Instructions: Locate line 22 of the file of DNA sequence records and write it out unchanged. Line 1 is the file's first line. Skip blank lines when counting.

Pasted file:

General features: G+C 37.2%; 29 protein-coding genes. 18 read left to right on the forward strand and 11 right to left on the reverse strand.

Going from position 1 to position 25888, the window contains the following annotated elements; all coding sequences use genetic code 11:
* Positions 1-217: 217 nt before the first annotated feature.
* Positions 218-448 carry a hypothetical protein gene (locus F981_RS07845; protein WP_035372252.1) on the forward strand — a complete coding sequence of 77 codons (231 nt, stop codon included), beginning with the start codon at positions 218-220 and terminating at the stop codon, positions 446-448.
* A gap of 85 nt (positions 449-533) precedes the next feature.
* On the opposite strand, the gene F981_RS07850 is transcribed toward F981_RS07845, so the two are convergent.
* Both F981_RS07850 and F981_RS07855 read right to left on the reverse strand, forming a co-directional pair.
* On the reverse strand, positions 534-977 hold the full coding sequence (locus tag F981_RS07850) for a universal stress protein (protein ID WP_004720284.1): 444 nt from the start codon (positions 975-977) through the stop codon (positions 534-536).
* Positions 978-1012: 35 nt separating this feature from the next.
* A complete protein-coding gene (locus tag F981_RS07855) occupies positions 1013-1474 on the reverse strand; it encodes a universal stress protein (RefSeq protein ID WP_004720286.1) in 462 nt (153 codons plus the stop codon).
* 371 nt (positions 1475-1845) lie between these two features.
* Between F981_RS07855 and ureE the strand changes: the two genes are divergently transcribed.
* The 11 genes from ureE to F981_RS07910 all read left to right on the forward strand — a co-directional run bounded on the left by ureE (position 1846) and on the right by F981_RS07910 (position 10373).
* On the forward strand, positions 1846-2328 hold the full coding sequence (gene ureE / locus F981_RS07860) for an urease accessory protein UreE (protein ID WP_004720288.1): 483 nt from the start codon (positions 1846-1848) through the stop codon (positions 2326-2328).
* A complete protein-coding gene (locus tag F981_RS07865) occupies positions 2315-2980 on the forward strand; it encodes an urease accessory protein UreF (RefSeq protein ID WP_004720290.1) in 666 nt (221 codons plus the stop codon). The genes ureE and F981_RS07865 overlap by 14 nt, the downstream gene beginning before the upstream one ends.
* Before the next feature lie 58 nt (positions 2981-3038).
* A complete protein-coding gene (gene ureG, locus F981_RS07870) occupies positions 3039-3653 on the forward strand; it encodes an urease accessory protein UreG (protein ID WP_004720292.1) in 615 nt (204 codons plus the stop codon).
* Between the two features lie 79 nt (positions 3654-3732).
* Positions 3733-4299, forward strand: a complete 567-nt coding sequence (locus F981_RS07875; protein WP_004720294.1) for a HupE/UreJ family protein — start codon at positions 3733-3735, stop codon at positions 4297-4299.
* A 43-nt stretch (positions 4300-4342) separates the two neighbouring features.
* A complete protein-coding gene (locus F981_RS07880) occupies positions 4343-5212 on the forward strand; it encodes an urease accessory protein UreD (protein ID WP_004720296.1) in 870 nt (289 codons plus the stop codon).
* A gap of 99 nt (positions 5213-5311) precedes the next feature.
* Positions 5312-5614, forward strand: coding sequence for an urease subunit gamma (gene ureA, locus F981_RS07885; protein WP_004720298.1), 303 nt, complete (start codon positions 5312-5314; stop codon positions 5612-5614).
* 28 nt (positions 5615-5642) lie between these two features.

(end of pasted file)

* A gap of 99 nt (positions 5213-5311) precedes the next feature.